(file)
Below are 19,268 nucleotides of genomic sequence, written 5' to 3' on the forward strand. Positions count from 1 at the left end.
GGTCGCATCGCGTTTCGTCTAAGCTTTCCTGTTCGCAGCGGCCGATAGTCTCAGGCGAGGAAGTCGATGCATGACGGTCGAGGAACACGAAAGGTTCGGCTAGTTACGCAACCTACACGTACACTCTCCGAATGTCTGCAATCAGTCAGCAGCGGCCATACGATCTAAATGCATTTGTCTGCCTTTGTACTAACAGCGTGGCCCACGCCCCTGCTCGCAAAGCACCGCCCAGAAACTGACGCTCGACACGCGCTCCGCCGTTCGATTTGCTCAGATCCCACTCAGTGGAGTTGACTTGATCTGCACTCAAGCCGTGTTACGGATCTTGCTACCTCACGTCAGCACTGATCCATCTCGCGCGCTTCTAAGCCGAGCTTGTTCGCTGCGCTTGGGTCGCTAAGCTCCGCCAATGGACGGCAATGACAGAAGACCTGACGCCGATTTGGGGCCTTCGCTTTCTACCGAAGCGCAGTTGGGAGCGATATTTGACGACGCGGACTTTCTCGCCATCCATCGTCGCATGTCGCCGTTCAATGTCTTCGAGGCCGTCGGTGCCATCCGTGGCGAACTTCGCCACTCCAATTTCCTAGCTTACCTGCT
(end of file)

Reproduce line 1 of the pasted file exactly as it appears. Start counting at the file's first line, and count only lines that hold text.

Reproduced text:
Below are 19,268 nucleotides of genomic sequence, written 5' to 3' on the forward strand. Positions count from 1 at the left end.